Now the Zuma camp is beginning to flex its political muscles. They have seized control of all the powerful organs of the party. The 86-member National Executive Committee, the decision-making body of the ANC, is populated by Zuma sympathisers. Most Mbeki backers have been flushed out.
In the December elections, Winnie Mandela got the highest number of votes. Also polling very high were Tony Yengeni and his wife, as well as Mbeki’s friend-turned-opponent Billy Masethla. And when the ANC’s 28-member National Working Committee, its implementation arm, was announced, it was full of Zuma backers – including Yengeni and General Simphiwe Nyanda, the exchief of the South African Defence Force (SADF).
Said Gwede Mantashe, the ANC’s new secretary general: “There is no government and the ANC, the ANC is the party that leads the government.”
Ominously, the National Working Committee has announced a review of an investigation into what has been popularly termed “the arms deal”. In 1996, the government launched a huge procurement bid to modernise the fighting capabilities of the SADF. Arms worth billions of dollars were to be purchased, including navy corvettes and fighter jets.
The bid attracted arms manufacturers of all shapes and sizes who swooped into town with fat briefcases filled with dollars, seeking out politicians with the power to influence the bid. When the winning bidders were announced in 1999, a huge controversy erupted, with opposition parties accusing the government of “massive” corruption in the arms procurement process. Huge amounts of money were alleged to have been paid into secret accounts to influence the bid process.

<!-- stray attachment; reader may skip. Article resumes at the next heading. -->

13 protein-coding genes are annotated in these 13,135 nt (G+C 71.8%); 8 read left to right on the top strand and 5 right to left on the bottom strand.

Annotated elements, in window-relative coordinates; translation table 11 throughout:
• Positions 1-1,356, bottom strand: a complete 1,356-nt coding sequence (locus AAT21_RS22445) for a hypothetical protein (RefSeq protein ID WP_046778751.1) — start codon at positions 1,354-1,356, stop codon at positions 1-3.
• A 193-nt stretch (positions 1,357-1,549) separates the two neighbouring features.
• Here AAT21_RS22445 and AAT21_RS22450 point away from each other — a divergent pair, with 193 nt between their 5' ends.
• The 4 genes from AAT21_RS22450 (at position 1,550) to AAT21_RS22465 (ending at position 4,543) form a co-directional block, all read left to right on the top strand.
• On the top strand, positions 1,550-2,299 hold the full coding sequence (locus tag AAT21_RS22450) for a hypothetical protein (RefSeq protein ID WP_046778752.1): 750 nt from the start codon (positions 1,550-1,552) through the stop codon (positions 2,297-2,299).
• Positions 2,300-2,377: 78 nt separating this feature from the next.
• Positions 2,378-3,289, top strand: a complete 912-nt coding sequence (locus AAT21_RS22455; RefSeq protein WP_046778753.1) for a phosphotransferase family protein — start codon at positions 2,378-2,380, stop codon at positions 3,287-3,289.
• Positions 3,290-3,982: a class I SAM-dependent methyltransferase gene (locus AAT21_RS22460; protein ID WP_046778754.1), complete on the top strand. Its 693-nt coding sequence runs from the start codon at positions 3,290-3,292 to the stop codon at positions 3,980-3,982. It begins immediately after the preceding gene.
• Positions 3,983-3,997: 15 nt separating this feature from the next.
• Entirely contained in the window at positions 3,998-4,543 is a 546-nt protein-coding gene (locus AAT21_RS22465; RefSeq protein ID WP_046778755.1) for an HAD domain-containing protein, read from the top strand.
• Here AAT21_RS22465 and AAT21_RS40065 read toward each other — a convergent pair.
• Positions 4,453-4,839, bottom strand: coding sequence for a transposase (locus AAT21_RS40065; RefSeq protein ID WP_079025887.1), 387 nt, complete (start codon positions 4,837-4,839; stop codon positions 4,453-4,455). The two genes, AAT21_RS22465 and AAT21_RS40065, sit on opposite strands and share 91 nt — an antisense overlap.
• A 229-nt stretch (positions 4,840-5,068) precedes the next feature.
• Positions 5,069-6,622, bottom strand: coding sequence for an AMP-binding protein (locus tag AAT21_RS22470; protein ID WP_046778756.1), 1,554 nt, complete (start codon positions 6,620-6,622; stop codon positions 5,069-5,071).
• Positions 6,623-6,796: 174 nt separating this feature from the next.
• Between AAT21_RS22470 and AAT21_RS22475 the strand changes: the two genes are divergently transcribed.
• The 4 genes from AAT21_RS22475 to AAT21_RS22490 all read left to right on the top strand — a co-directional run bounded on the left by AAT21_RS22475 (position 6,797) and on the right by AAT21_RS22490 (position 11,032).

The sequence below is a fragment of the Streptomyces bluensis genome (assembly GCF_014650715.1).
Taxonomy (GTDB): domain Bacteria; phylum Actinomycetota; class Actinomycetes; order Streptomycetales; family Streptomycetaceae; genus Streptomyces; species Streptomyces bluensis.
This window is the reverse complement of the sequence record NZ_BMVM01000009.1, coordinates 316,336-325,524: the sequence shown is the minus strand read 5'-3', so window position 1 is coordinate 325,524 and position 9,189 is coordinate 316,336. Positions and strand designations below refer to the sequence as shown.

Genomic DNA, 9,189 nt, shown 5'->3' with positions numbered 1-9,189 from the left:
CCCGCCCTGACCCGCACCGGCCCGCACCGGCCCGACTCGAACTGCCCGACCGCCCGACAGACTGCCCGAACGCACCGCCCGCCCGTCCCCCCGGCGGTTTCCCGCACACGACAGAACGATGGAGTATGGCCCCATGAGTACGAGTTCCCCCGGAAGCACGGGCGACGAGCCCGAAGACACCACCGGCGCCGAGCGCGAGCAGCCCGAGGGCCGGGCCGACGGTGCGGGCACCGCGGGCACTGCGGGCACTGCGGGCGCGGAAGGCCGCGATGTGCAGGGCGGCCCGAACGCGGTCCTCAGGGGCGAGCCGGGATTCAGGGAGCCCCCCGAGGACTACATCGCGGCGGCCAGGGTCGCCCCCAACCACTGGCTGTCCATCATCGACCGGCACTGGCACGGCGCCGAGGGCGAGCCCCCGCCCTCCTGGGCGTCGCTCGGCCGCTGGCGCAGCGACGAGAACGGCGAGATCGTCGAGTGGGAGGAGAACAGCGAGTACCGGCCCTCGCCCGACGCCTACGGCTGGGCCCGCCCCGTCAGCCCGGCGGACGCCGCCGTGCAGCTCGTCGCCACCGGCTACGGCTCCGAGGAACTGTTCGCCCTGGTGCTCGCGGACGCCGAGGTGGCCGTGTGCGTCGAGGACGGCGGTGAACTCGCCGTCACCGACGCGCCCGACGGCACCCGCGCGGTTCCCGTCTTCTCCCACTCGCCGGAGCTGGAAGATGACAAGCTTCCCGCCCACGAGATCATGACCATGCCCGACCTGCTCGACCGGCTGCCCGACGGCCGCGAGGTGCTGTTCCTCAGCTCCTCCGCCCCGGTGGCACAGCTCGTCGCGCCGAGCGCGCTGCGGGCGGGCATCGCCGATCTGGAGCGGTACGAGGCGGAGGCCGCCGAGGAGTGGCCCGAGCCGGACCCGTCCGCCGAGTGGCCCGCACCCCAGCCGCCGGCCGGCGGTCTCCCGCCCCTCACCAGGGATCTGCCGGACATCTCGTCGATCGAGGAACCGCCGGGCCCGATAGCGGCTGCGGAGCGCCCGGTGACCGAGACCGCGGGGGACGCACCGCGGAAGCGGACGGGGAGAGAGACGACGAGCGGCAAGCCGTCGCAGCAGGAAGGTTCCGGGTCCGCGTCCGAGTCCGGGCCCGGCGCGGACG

And even now, British and German investigators are said to be probing bribes to the tune of US$200m paid by British and German bidders.
It is within the context of the arms deal that Zuma’s legal problems arise. He is alleged to have formed a “generally corrupt relationship” with a businessman who got subcontracts for the supply of defence systems. Shabir Shaik, Zuma’s businessman-friend, is now serving a 15-year jail sentence for fraud and corruption.
He is alleged to have made several payments to Zuma and his family and solicited bribes on their behalf from bidders, in exchange for Zuma using his influence to secure contracts for them. The curious thing is that the government itself set up an investigation committee which included the NPA to investigate the allegations of corruption, and found no wrongdoing.
Millions of dollars are alleged to have changed hands but, interestingly, Zuma, then the deputy state president and head of government business, is not rich. Evidence during Shabir Shaik’s trial showed Zuma to have been struggling financially for a long time.
Both Zuma and former chief whip Tony Yengeni defended the deal then, but for some strange reason, Yengeni was prosecuted and convicted for the offence of lying to parliament about a discount he got on a Mercedes-Benz car from one of the bidders in the arms saga. He is not the first parliamentarian to have lied to parliament though, but the only one to have been prosecuted for the offence. Zuma backers, who include leftist organisations like Cosatu, the South African Communist Party (SACP), and the Young Communist League, have always charged that Mbeki has abused state institutions to further his political agenda. Now they want to get him.
So where did the millions of dollars allegedly paid in bribes for arms procurement go? So far nobody has been prosecuted and the ANC has closed ranks over the subject. But that might soon change.
The desire to review “the arms deal” by the National Working Committee (on which, interestingly, Zuma and Yengeni sit), shows that there is trouble brewing.
They definitely would be in the know as to who unlawfully benefited from the arms deal and who did not. Skeletons will then start tumbling out of the cupboard, and it is most likely to be those of the Mbeki camp. It will, thus, not be surprising if Mbeki’s name is dragged into the mud.
It will also not be surprising if there are calls, soon, from the Zuma faction to investigate any irregularities in the Mbeki government.